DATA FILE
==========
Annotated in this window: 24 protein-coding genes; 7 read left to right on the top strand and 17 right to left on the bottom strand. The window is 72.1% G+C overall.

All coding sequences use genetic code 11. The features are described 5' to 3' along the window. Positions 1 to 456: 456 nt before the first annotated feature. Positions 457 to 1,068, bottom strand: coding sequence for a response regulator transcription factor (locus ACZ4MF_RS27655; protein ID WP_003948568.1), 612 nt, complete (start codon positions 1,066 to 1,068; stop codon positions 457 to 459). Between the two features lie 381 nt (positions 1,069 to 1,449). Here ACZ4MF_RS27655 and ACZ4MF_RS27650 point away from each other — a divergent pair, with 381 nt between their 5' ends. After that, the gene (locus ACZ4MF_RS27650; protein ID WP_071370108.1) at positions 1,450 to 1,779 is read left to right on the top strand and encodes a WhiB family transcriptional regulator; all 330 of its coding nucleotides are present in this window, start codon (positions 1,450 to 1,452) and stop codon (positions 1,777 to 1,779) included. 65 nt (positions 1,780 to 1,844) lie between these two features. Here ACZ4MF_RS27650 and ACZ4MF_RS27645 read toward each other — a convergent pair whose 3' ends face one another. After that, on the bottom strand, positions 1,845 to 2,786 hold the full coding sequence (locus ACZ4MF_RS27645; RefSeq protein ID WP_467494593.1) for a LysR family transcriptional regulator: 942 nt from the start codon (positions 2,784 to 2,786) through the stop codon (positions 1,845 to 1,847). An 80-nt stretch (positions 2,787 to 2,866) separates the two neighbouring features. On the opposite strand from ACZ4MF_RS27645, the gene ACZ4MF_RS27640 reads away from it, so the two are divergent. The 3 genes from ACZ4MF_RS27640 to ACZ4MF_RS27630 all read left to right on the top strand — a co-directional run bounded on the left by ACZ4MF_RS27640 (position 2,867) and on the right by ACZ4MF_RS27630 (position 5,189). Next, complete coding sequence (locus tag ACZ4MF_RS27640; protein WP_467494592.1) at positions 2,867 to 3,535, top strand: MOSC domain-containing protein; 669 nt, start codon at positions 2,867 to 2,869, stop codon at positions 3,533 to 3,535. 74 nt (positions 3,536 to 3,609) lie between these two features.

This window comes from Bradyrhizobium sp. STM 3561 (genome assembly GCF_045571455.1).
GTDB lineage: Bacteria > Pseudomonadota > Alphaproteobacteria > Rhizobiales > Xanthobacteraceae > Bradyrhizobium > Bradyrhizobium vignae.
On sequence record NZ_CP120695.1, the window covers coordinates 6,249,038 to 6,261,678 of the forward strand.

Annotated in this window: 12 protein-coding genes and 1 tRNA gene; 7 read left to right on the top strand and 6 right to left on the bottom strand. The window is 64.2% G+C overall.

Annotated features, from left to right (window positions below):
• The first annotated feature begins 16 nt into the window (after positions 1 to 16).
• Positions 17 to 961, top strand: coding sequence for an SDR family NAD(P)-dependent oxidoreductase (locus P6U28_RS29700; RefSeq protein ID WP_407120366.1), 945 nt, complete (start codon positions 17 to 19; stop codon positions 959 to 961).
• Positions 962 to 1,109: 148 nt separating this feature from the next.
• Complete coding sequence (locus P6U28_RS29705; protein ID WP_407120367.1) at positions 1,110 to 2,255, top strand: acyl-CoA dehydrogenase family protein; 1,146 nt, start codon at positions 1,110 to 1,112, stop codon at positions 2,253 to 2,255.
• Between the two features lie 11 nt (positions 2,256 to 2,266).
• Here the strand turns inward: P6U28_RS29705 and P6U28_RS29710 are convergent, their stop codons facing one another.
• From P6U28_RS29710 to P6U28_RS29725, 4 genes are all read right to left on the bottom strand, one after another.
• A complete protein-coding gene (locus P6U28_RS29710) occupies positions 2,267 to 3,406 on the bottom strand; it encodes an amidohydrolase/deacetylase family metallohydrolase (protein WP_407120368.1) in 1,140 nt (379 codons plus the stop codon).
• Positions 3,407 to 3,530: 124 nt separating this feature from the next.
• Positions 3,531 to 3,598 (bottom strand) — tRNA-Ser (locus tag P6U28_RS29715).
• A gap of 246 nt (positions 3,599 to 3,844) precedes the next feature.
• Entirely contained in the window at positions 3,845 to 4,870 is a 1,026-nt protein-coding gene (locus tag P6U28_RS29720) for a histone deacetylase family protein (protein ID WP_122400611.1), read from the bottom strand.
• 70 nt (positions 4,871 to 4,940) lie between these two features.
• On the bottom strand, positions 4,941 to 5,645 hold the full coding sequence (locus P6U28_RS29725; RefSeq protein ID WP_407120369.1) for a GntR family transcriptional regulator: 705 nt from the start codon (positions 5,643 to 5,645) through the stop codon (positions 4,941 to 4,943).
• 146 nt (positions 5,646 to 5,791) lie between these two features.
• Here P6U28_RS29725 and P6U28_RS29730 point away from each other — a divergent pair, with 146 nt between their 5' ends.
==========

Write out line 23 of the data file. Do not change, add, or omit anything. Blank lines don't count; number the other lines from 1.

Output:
• Here P6U28_RS29725 and P6U28_RS29730 point away from each other — a divergent pair, with 146 nt between their 5' ends.